Unique—and essential to any understanding of German mentalités in the Hitler era.




A trove of transcripts of bugged recordings providing specific, startling evidence that German soldiers in World War II were not just following orders.

Neitzel (Modern History/Univ. of Glasgow) and Welzer (Social Psychology/Univ. of Hanover) pore over two stores of documents from the British and American national archives,  numbering some 150,000 pages in all, of transcripts from recordings of German prisoners of war secretly made in various holding facilities. Those prisoners passed the time by telling each other tales relating the ugly stuff of war: killing enemy soldiers and civilians alike, slaughtering Jews, raping women. “The stories we will be examining in this book…were not intended to be well-rounded, consistent, or logical,” the authors write. “They were told to create excitement, elicit interest, or provide space and opportunity for the interlocutor to add commentary or stories of his own.” One such story involves a Gestapo officer who propositioned a Russian woman, and on being rejected, shot her and had sex with the dead body. Did the event happen? We’re not sure; what matters is that the soldier who told the story and the one who heard it believed it was true. Other reports were closer to the documentable mark. For instance, the SS and the Wehrmacht had a fierce rivalry that continued behind the prison walls, with SS soldiers insisting that they were indispensable and Wehrmacht soldiers marveling at the grimly ridiculous losses they sustained. Some prisoners vied to out-Nazi the Nazis, with one general saying that there would be no complaint about their actions if only they’d been successful in exterminating the Jews. The authors layer on commentary that sometimes threatens to bury the soldiers’ stories in a gray cloak of academese, but the point remains: These German soldiers were utterly normal, for all the atrocities they committed, men who killed simply “because it’s their job.”

Unique—and essential to any understanding of German mentalités in the Hitler era.

Pub Date: Sept. 27, 2012

ISBN: 978-0-307-95812-9

Page Count: 496

Publisher: Knopf

Review Posted Online: July 30, 2012

Kirkus Reviews Issue: Aug. 15, 2012

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The author's youthfulness helps to assure the inevitable comparison with the Anne Frank diary although over and above the...


Elie Wiesel spent his early years in a small Transylvanian town as one of four children. 

He was the only one of the family to survive what Francois Maurois, in his introduction, calls the "human holocaust" of the persecution of the Jews, which began with the restrictions, the singularization of the yellow star, the enclosure within the ghetto, and went on to the mass deportations to the ovens of Auschwitz and Buchenwald. There are unforgettable and horrifying scenes here in this spare and sombre memoir of this experience of the hanging of a child, of his first farewell with his father who leaves him an inheritance of a knife and a spoon, and of his last goodbye at Buchenwald his father's corpse is already cold let alone the long months of survival under unconscionable conditions.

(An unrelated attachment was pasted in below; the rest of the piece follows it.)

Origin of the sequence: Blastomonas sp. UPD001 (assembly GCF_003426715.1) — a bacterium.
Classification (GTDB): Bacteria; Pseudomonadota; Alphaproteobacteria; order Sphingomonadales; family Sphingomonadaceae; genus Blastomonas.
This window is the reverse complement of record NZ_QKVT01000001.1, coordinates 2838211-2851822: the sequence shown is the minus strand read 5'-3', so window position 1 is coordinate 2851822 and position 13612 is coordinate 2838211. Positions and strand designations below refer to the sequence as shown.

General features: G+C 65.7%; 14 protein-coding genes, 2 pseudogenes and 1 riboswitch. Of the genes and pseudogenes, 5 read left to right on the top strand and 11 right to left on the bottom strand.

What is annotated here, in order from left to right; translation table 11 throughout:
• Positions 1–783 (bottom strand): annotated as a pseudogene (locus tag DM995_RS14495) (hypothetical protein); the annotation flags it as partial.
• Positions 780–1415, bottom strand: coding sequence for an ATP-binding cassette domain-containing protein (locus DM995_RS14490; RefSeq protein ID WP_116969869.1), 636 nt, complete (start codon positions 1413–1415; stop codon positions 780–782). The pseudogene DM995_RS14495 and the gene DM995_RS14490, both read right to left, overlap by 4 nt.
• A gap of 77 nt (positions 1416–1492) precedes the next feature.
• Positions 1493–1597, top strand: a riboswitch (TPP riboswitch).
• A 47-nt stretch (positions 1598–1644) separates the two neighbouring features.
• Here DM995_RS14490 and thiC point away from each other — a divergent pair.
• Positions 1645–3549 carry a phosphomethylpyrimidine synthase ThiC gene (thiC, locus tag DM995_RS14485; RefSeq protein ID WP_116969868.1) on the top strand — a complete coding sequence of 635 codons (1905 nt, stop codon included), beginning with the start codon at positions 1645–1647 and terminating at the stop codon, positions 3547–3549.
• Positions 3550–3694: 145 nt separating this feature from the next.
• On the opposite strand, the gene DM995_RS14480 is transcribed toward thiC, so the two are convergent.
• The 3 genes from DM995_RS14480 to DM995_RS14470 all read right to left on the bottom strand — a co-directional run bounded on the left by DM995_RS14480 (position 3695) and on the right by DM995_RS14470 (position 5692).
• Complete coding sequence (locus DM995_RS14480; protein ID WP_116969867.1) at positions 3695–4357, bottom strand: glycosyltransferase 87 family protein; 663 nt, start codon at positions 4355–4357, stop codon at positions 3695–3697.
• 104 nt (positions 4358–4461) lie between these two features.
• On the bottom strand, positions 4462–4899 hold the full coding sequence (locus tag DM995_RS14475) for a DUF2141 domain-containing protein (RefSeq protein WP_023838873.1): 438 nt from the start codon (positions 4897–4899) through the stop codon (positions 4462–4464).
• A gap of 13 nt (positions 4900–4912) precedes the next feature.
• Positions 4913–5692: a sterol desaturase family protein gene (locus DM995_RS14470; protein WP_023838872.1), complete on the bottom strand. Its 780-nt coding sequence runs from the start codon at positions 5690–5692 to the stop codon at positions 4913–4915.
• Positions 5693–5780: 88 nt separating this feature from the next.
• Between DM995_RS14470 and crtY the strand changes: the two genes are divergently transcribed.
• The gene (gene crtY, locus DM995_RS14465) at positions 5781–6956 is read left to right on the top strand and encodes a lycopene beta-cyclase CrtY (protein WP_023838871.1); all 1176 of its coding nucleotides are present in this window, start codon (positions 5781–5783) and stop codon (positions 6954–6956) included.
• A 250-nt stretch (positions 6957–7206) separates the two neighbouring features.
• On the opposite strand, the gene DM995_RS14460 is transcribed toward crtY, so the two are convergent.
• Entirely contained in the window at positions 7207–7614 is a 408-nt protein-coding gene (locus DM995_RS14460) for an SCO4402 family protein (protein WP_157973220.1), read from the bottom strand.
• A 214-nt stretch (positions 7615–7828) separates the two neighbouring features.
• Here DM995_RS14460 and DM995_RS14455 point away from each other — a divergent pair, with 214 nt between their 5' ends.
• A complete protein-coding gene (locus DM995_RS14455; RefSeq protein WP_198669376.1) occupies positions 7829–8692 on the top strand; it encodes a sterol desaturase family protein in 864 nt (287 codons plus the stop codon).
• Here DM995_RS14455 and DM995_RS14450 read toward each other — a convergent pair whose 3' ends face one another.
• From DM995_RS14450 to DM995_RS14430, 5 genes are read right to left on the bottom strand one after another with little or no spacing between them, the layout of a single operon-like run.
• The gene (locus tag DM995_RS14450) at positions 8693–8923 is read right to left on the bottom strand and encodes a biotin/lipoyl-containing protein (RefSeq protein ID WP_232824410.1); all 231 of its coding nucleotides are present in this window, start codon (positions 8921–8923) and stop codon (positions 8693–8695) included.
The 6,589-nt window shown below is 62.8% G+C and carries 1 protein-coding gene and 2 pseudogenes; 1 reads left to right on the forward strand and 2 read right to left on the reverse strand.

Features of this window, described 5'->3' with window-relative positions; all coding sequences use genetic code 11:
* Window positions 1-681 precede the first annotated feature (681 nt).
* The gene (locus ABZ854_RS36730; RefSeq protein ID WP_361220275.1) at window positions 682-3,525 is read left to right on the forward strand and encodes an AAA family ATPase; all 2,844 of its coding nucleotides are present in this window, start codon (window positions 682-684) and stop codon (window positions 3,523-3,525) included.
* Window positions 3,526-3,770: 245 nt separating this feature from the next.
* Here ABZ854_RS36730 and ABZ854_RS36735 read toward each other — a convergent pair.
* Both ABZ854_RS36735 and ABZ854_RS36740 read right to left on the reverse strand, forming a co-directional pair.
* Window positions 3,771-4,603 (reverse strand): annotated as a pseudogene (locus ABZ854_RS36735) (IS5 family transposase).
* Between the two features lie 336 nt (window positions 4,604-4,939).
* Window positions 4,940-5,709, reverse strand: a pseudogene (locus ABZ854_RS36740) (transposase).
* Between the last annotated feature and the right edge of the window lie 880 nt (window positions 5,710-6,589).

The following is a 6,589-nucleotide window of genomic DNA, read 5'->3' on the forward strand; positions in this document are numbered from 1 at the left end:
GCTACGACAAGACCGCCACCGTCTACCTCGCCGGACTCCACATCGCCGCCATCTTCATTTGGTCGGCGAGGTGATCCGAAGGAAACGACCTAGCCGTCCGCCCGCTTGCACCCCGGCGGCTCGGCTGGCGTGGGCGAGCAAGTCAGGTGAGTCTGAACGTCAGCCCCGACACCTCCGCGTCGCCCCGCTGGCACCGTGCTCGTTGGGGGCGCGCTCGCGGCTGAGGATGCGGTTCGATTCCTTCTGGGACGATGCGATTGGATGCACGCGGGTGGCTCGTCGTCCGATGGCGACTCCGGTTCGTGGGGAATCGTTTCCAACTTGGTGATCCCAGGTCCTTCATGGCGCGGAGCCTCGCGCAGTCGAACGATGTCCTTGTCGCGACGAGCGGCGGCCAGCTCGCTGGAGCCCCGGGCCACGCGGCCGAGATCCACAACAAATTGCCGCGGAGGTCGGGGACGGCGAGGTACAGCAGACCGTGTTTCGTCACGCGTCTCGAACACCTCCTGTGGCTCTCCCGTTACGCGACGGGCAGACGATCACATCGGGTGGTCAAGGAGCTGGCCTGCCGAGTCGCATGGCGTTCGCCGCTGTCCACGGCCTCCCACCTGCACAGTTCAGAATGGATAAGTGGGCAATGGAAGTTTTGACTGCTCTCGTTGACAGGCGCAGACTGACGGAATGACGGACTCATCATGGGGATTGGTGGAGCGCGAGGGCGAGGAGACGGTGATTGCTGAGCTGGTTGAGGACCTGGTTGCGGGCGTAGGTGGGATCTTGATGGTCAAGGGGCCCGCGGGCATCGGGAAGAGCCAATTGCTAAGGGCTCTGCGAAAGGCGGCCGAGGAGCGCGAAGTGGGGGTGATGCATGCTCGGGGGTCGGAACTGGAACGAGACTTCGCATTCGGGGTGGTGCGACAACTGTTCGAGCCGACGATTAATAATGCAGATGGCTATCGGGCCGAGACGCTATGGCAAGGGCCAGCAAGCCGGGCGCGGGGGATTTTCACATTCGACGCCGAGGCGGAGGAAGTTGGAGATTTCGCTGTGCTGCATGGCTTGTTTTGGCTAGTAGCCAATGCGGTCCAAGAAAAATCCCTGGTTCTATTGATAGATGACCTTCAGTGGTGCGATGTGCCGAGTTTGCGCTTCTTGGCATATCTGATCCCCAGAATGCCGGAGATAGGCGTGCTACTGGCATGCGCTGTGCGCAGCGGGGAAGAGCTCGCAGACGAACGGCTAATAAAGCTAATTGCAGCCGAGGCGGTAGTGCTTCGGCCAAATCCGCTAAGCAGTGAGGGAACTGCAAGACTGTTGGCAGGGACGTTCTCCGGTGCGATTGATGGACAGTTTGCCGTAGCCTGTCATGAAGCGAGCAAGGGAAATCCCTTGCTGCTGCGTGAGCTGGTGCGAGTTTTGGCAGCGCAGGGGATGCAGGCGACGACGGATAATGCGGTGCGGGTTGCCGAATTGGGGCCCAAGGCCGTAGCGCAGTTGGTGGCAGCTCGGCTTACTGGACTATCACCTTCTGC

The author's youthfulness helps to assure the inevitable comparison with the Anne Frank diary although over and above the sphere of suffering shared, and in this case extended to the death march itself, there is no spiritual or emotional legacy here to offset any reader reluctance.

Pub Date: Jan. 16, 2006

ISBN: 0374500010

Page Count: 120

Publisher: Hill & Wang

Review Posted Online: Oct. 7, 2011

Kirkus Reviews Issue: Jan. 15, 2006

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For Howard Zinn, long-time civil rights and anti-war activist, history and ideology have a lot in common. Since he thinks that everything is in someone's interest, the historian—Zinn posits—has to figure out whose interests he or she is defining/defending/reconstructing (hence one of his previous books, The Politics of History). Zinn has no doubts about where he stands in this "people's history": "it is a history disrespectful of governments and respectful of people's movements of resistance." So what we get here, instead of the usual survey of wars, presidents, and institutions, is a survey of the usual rebellions, strikes, and protest movements. Zinn starts out by depicting the arrival of Columbus in North America from the standpoint of the Indians (which amounts to their standpoint as constructed from the observations of the Europeans); and, after easily establishing the cultural disharmony that ensued, he goes on to the importation of slaves into the colonies. Add the laborers and indentured servants that followed, plus women and later immigrants, and you have Zinn's amorphous constituency. To hear Zinn tell it, all anyone did in America at any time was to oppress or be oppressed; and so he obscures as much as his hated mainstream historical foes do—only in Zinn's case there is that absurd presumption that virtually everything that came to pass was the work of ruling-class planning: this amounts to one great indictment for conspiracy. Despite surface similarities, this is not a social history, since we get no sense of the fabric of life. Instead of negating the one-sided histories he detests, Zinn has merely reversed the image; the distortion remains.

Pub Date: Jan. 1, 1979

ISBN: 0061965588

Page Count: 772

Publisher: Harper & Row

Review Posted Online: May 26, 2012

Kirkus Reviews Issue: Jan. 1, 1979

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